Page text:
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Open Access Publications from the University of California

Providing explanations shifts preschoolers’ metaphor preferences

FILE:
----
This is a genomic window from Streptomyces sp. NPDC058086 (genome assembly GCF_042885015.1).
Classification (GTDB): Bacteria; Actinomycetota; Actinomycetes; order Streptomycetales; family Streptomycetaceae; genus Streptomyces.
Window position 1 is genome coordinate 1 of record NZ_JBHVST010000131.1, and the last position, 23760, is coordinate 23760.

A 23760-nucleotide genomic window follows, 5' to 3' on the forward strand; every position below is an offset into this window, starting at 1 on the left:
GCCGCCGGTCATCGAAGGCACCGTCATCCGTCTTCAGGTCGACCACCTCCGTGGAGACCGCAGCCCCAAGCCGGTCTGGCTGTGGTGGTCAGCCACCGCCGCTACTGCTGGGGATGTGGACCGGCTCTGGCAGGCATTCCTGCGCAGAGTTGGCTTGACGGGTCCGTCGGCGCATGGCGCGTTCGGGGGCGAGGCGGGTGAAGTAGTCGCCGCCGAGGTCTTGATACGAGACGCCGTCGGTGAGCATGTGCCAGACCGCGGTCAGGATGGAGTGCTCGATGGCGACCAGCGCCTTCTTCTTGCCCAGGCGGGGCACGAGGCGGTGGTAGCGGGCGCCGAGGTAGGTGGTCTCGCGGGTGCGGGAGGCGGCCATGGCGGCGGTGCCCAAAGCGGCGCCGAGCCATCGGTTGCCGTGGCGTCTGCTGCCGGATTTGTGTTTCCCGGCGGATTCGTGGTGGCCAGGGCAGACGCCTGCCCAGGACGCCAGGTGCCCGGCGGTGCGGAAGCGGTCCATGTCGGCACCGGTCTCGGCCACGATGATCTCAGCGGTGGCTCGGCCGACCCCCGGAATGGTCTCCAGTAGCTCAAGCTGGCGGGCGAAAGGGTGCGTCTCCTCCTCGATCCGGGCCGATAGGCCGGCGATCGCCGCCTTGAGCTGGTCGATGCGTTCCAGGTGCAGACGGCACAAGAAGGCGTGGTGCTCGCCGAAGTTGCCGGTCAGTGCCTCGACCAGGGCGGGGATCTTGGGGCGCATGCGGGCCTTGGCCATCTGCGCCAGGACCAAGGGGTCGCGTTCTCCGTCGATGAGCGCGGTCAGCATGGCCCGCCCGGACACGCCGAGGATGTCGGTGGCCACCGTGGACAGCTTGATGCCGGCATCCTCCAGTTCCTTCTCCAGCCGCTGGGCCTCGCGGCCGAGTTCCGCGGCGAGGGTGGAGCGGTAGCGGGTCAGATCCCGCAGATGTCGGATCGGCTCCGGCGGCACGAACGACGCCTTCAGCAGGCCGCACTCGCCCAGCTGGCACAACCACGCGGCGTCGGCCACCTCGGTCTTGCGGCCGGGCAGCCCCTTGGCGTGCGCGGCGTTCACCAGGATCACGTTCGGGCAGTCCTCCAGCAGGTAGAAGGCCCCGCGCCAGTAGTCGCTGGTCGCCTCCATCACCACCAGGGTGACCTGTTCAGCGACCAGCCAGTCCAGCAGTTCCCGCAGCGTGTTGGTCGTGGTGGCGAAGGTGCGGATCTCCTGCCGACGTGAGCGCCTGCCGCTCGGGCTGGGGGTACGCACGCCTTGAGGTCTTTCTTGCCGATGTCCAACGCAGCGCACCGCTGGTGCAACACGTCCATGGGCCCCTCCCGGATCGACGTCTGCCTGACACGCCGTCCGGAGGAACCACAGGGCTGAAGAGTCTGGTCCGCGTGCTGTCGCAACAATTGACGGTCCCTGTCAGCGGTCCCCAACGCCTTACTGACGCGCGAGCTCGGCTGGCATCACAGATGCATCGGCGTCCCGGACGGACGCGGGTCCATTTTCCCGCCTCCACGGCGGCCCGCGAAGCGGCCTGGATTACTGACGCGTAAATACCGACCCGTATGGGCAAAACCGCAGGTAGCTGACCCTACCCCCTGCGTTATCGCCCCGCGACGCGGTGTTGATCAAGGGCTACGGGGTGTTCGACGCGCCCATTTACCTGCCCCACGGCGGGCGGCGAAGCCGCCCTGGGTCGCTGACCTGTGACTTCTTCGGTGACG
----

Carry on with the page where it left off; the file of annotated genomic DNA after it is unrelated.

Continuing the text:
In order to learn from metaphors, children must not only be able to understand metaphors, but also appreciate their relative informativeness. Although functional metaphors based on abstract commonalities (e.g. “Eyes are windows”) allow for more learning than perceptual metaphors based on superficial commonalities (e.g. “Eyes are buttons”), previous research shows that preschoolers prefer perceptual metaphors over functional metaphors. In the present studies, we ask whether providing additional context can shift metaphor preferences in preschoolers and adults. Experiment 1 finds that pedagogical context increases preferences for functional metaphors in adults, but not preschoolers. Experiment 2 finds that providing explanations for conceptual similarities in a metaphor increases preschoolers’ preferences for functional metaphors. These findings suggest that providing explanations allows even preschoolers to appreciate the informativeness of functional metaphors.

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